“Back off Lawman.”
This after a racially charged slur and threat from a frontier town sheriff towards the “half-breed” Chato as he stands in front of a bar keep looking for a drink. In self defence, Chato leaves the sheriff dead on the floor and rides quickly out of town. The bloodhounds begin to gather as witness and fellow racist, Victor French quickly spreads the word.
So begins this Michael Winner western that was the first film of six to team him with the late bloomer, Charles Bronson. For his part as the title character, Bronson at the age of fifty plus years never looked so physically imposing during his lengthy career. While some might say that a lack of dialogue benefits Bronson, here his few spoken words on screen only add to the characters mystique and inner strength.
Long before Sylvester Stallone’s Rambo led Brian Dennehy and his men into the woods to show them just what warfare really means, Bronson led Jack Palance and a gang of racially charged cowboys into the barren desert and rocky terrain of the Apache to slowly wipe them out on his home turf. Palance plays a southern gent who once commanded forces under Lee for the south who speaks longingly of the glorious war. Here he has a less than noble gang under his command consisting of some first rate actors. Joining the low key Palance on this man hunt are James Whitmore, Richard Basehart, Victor French and starring as a trio of high strung brothers, Simon Oakland, Ralph Waite and Richard Jordan.
All the above names represent a first rate cast for a western circa 1972.
Jerry Fielding supplies the score to this far from glamourous western tale where the hunters slowly become the hunted. Initially Bronson is more than satisfied to just lead the posse astray for a few days in the far reaches of a deserted land. It’s the dry, dusty terrain covered in rock that takes on a life of it’s own as the posse slowly succumb to the land they have no taste for. Palance makes a formidable opponent to the savvy Bronson. He reads and predicts many of Bronson’s moves as they follow him deeper and deeper away from civilization. So much so that they come upon Bronson’s hideaway home where his wife is to be found while he is out herding horses.
Cue the Death Wish comparisons as Winner lets his camera give us a little more than we might wish for. Jordan and Waite brutally rape the woman and leave her tied in the sun naked as bait for her returning Apache warrior.
“You don’t hear’em, you don’t see’em. It’s like an act of God.” says Palance.
Not all the men in the posse have a stomach for just how far the Hooker brothers are willing to take their hatred and a crack begins to surface amongst the white hunters. No matter now as they have raped as well as killed an elderly Apache who stays with Bronson and his family. Now the killing begins and it’s swift and violent.
I’ll leave the final reel to your imagination as Bronson’s wrath is unleashed upon some who deserve what they’ve encouraged while others are caught in the crossfire.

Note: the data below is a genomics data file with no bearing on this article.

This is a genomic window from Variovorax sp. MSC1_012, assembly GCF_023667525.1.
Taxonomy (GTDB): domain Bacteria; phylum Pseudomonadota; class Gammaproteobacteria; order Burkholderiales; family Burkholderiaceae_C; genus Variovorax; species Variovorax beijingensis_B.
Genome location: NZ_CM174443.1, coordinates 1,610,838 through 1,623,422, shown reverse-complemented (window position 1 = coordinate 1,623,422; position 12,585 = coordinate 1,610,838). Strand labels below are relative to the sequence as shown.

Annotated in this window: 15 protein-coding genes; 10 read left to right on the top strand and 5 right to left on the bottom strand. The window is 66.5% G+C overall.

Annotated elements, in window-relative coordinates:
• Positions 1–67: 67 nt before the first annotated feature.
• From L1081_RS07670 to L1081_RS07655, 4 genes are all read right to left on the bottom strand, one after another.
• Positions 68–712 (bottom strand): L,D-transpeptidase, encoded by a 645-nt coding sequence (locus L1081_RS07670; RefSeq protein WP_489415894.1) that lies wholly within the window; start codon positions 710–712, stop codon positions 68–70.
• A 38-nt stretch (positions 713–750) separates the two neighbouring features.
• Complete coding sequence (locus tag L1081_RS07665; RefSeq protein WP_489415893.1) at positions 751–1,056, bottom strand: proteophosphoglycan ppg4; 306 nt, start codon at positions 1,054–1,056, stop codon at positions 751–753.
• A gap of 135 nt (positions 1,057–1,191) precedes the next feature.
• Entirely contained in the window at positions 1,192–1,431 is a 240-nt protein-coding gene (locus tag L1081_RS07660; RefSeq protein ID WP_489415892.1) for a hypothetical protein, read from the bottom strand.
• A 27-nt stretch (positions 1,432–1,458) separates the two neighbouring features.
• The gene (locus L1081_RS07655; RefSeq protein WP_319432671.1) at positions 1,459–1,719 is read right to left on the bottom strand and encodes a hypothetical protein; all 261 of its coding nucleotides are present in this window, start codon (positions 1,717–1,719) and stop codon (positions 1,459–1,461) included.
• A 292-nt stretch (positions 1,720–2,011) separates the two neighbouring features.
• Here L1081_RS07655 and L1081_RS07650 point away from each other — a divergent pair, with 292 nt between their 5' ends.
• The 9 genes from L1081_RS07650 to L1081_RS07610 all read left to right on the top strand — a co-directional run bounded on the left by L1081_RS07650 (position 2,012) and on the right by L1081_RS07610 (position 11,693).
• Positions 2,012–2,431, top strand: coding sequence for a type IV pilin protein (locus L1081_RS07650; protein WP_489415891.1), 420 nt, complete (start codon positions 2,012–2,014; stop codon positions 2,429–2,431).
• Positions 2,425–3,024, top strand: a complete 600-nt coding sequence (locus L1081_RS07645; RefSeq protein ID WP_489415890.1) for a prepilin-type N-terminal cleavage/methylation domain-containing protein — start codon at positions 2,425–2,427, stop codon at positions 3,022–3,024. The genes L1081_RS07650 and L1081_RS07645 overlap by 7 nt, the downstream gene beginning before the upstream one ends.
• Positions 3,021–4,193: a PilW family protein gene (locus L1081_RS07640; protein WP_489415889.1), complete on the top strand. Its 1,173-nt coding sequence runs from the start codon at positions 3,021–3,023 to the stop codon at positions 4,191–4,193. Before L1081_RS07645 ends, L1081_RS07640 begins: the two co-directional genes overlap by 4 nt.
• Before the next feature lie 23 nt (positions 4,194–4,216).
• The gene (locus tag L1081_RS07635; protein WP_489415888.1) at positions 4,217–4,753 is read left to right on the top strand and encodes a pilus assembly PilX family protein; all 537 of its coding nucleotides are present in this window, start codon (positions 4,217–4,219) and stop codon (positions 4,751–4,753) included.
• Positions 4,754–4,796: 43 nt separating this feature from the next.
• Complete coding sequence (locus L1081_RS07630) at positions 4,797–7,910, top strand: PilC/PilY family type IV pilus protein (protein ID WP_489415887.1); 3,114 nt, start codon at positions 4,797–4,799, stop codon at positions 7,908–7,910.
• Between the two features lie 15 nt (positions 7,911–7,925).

Chato is a role timed to perfection in the career of Charles Bronson. He was emerging from Italy as a star player in the movie making business and taking the lead role in a field of dynamite character actors and leading man of note in Jack Palance tells us Bronson had come far since his days as a member of the gang in films like Riding Shotgun and Vera Cruz. While Bronson has very few lines, Palance doesn’t say much either and though his lines are sparse, they are not wasted.
“That’s to my taste.”
“Whiskey and hot sun don’t mix.”
The film is written by Gerald Wilson who had previously worked with Winner on Lawman that was another “hard” western of the era. Included on the recent Twilight Time blu ray is an appealing interview with him where he goes into the background of the film’s genesis and production as well as his intent in writing it. Vietnam war comparisons are quite welcome. An interesting note is that he pointed out he had contacted Robert Ryan to play the Simon Oakland part. One can easily see Ryan on screen taking charge opposite Palance as the elderly Hooker brother. Ryan apparently returned a letter conveying sadness that he isn’t up to the location shoot as he had cancer but would have taken the role otherwise. Oakland is admittedly solid in the role but still, I’d like to have seen Ryan in here with Palance and Bronson.
Not a great western but a darn good one that reflects the changing westerns of the early seventies. Cruel it may be but the performances and cast all do a solid job from the quiet anti-hero to the racially motivated Oakland, Waite and Jordan. And any movie with James Whitmore is worth seeking out anyway.
So yes I did add the new Twilight Time blu ray release to my shelf before the 3000 copies disappeared on me. It won’t be lonely as I have the original one sheet in the vault here at home.